Thursday, March 07, 2013

Why Justin Trudeau Shouldn't Lead The Liberals

For the very same reason why so many Liberals want him to win, Justin Trudeau shouldn't become Liberal Leader.

If 150,000 people only supported Justin Trudeau because of substance then there would be no argument against the 41 year-old MP for Papineau. A Trudeau only made popular by policy would present little risk in selecting him for leader. After all, the Liberal Party could survive, even if just barely, another loss from a leader who only represented the party's policies. However policies aren't why Justin Trudeau has so many supporters, and policies aren't why he is a risk to the Liberal Party.

But while Justin Trudeau may not be a candidate of substance, he is certainly not a candidate of image. Despite his opponents' criticism, Justin Trudeau's incredible support is not based on celebrity alone; Marc Garneau could run television ads around the clock and never come close to reaching Trudeau's popularity. The success of his candidacy derives from an intimate, intrinsic, and inherent bond to the Liberal Party, and to Canada. And though that is why he is the best candidate, it is also why he could possibly be the worst.

Justin Trudeau represents the Liberal Party's greatest connection to Canada, a loss by him would severe the two completely. Because he is so closely associated to the Liberal Party, an electoral defeat with Trudeau as leader, furthering a series of devastating defeats and losing even more seats, would undoubtedly end the organization.

Justin Trudeau shouldn't lead the Liberals because the party would be facing nonexistence if he lost.

But that is also why he should lead. A political party that isn't willing to face risk for its beliefs doesn't deserve to exist. Whether this enters the minds of those who vote for the next Liberal Leader or not, it doesn't matter. What matters is that the Liberal Party is not the most important thing, Liberal values are. And Justin Trudeau is the best candidate they've got.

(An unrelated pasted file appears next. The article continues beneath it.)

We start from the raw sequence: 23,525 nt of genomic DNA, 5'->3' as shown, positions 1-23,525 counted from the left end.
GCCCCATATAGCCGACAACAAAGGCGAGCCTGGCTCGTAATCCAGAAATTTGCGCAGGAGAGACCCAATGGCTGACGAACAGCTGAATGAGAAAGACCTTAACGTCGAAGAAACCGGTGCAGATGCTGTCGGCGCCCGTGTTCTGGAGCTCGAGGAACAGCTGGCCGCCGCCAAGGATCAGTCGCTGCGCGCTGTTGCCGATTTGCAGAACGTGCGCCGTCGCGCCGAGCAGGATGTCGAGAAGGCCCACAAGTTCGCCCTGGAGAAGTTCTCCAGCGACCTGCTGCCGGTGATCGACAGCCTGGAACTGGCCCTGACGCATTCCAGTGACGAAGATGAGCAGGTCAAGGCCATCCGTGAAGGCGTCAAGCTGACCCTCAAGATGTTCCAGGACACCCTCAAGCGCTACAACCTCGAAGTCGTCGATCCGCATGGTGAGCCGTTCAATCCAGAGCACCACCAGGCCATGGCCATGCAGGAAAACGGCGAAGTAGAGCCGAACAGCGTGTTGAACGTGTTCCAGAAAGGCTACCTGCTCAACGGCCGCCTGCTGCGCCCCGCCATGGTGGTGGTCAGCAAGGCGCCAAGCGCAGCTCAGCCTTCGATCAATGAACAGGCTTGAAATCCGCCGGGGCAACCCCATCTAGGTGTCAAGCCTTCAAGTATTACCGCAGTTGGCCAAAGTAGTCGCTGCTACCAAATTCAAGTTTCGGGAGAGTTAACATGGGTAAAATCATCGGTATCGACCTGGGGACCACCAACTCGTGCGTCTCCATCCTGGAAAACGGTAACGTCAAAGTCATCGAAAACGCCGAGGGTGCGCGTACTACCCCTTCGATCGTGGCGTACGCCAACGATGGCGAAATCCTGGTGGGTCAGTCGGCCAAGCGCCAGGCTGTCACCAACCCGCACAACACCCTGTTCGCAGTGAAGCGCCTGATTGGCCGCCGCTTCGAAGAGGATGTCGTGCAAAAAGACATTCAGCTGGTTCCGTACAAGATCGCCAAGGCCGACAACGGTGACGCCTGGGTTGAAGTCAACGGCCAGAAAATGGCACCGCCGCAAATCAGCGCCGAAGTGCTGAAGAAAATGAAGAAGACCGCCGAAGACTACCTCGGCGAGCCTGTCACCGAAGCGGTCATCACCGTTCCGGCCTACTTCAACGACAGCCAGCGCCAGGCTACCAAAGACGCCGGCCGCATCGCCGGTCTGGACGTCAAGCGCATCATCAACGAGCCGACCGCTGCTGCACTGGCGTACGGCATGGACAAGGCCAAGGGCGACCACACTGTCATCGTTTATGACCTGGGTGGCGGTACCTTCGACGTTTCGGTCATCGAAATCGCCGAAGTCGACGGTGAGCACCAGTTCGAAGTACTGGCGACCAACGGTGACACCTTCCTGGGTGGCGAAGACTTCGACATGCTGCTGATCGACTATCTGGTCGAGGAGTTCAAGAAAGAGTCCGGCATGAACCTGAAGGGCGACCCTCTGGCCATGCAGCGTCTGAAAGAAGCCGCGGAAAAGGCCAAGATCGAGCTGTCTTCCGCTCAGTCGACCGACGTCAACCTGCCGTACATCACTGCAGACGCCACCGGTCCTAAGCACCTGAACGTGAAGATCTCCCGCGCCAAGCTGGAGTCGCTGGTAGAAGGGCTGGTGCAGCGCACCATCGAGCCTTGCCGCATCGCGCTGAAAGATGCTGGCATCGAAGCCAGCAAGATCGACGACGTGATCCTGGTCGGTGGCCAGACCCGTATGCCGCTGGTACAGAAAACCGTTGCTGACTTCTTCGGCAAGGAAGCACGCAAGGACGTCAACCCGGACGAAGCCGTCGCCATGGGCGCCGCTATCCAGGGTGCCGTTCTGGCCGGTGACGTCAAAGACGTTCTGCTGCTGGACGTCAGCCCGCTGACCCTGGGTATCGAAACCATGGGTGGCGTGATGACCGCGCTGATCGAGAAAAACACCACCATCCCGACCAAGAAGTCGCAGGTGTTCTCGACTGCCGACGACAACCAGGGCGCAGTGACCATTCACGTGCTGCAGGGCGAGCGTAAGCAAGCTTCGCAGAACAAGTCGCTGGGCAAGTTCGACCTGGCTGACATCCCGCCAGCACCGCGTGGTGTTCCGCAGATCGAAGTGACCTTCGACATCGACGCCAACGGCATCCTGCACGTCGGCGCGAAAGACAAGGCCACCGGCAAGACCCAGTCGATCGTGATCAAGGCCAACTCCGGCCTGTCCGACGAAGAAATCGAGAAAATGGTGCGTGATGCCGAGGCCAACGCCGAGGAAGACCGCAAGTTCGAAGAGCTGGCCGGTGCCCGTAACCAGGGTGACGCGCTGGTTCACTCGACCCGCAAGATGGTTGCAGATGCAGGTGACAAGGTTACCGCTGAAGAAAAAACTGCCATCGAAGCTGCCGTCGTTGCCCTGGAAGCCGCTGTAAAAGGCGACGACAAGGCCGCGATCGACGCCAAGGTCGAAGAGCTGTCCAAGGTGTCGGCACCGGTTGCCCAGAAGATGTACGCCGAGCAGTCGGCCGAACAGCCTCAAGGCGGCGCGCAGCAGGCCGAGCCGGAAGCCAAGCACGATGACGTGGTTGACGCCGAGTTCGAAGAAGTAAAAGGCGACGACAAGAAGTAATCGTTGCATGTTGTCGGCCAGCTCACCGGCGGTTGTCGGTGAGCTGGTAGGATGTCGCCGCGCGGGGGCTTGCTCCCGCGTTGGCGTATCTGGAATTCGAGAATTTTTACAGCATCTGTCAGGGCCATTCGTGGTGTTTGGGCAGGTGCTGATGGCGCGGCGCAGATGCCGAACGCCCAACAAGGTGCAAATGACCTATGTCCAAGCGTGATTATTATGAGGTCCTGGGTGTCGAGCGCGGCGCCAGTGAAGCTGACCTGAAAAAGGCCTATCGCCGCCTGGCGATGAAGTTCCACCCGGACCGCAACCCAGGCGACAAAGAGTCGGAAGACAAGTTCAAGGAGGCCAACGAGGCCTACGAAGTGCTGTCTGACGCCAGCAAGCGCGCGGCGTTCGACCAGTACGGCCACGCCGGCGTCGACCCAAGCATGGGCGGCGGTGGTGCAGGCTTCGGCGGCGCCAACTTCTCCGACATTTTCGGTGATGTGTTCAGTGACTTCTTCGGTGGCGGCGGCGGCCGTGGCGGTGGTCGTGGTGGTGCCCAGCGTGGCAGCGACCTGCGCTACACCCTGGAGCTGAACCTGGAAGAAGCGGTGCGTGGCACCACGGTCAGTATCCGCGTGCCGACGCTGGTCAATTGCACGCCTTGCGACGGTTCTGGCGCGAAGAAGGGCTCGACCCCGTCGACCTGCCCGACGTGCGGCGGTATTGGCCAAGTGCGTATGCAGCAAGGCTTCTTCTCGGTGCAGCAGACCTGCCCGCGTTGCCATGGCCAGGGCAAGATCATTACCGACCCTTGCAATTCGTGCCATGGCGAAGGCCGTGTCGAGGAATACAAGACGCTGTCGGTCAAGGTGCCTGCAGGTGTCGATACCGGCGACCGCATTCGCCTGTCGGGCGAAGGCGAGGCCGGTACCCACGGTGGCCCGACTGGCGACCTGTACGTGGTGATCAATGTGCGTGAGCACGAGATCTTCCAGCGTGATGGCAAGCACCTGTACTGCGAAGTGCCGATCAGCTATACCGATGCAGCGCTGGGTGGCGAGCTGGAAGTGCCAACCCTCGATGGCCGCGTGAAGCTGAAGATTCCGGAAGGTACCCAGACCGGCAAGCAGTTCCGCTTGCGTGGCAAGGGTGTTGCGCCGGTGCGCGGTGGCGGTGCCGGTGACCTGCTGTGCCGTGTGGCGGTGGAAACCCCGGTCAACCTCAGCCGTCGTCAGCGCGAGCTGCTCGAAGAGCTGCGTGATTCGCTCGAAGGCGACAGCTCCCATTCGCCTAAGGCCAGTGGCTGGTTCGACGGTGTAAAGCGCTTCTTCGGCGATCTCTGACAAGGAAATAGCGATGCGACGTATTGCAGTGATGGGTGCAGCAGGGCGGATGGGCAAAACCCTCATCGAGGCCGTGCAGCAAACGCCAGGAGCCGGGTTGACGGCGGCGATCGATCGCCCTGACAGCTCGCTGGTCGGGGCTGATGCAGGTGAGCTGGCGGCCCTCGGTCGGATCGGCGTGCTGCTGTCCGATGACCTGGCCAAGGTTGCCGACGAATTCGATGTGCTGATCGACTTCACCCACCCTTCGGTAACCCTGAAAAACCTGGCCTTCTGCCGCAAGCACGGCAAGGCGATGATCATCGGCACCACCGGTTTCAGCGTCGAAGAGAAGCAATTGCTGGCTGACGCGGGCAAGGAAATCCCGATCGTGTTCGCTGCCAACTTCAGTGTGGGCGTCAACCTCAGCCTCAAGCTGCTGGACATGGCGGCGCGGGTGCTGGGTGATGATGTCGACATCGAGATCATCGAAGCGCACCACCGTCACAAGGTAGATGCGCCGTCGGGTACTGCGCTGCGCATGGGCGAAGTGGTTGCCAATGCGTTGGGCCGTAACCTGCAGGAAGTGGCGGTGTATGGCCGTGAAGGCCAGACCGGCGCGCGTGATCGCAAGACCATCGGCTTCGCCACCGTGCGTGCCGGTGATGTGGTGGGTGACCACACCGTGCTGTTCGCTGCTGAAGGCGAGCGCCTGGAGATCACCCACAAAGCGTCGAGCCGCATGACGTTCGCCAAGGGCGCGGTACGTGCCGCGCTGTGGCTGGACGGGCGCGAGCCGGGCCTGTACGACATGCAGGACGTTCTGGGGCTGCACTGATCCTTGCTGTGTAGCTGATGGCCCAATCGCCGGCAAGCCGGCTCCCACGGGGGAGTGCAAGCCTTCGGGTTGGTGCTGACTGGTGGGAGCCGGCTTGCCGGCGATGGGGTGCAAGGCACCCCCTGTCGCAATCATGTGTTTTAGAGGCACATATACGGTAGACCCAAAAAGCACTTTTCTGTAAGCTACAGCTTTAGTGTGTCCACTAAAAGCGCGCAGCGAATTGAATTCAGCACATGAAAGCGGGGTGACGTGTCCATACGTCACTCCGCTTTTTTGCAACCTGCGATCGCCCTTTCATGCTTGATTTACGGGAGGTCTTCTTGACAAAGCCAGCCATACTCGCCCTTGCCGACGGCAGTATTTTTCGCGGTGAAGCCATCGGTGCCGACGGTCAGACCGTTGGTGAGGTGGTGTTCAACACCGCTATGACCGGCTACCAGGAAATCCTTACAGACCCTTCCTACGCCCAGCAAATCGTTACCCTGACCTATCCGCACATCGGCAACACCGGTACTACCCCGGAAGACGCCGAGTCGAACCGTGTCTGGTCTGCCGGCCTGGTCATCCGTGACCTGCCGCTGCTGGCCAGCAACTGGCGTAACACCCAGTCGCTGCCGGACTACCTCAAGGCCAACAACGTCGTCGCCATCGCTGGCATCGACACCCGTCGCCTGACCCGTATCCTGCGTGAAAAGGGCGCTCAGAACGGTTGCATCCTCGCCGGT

kitt said...

Oh for pete's sake. Get real already. Bob Rae wasn't good enough, now Justin isn't good enough. It's a political party for god's sake and Justin ate, slept and breathed politics for most of his life, plus at least he has had a job, unlike the present prime minister. said...


Next time you commen please read the post you're commenting on.

kitt said...

You're right. I quit reading before getting to the last paragraph. And that paragraph is absolutely correct.

Matthew Day said...

Lol, I thought you had a screw loose. Trudeau is too quintessentially Liberal to lead the Liberals.... Then I read the last paragraph said...


I do maintain Trudeau is "too quintessentially Liberal", but the point of the post is that the risk of losing it all on our last and truest standard-bearer is worth it. I hope I made that clear.

David Coletto said...

Interesting take Scott. Our polling suggests Trudeau has a lot of positives but also a lot of high expectations.

Do you think he can meet them? said...


Very interesting polling data.

In the short-term Trudeau will meet those expectations because with him as leader in the lead up to 2015, Liberal polling numbers will jump enough to satisfy and/or impress party organizers and active/informed politicos.

This will promote a political virtuous cycle, where positive polls will motivate positive press coverage (a political party given up for dead). Better press will encourage Liberal members to expand organizing efforts, which will in turn push up poll numbers.

In the long-term, whether Trudeau wins the next election or not, he is placed well. If he wins, a majority or a minority, the incredible comeback for the Liberals will be historic and as such will undoubtedly force a narrative associating Trudeau with strong leadership and popular support.

If a Trudeau victory is to occur I have no doubt he will ensure legislation protecting/furthering women's rights will be drafted, even if it's only symbolic.

In 2015, a Liberal loss, though less optimal (but only slightly so), would still assuredly give the Liberals more seats, and as a consequence give them and Trudeau political momentum for the next electoral fight. Such an advantage would be incredibly beneficial considering it is unlikely Harper would stay on as Conservative Leader past 2017.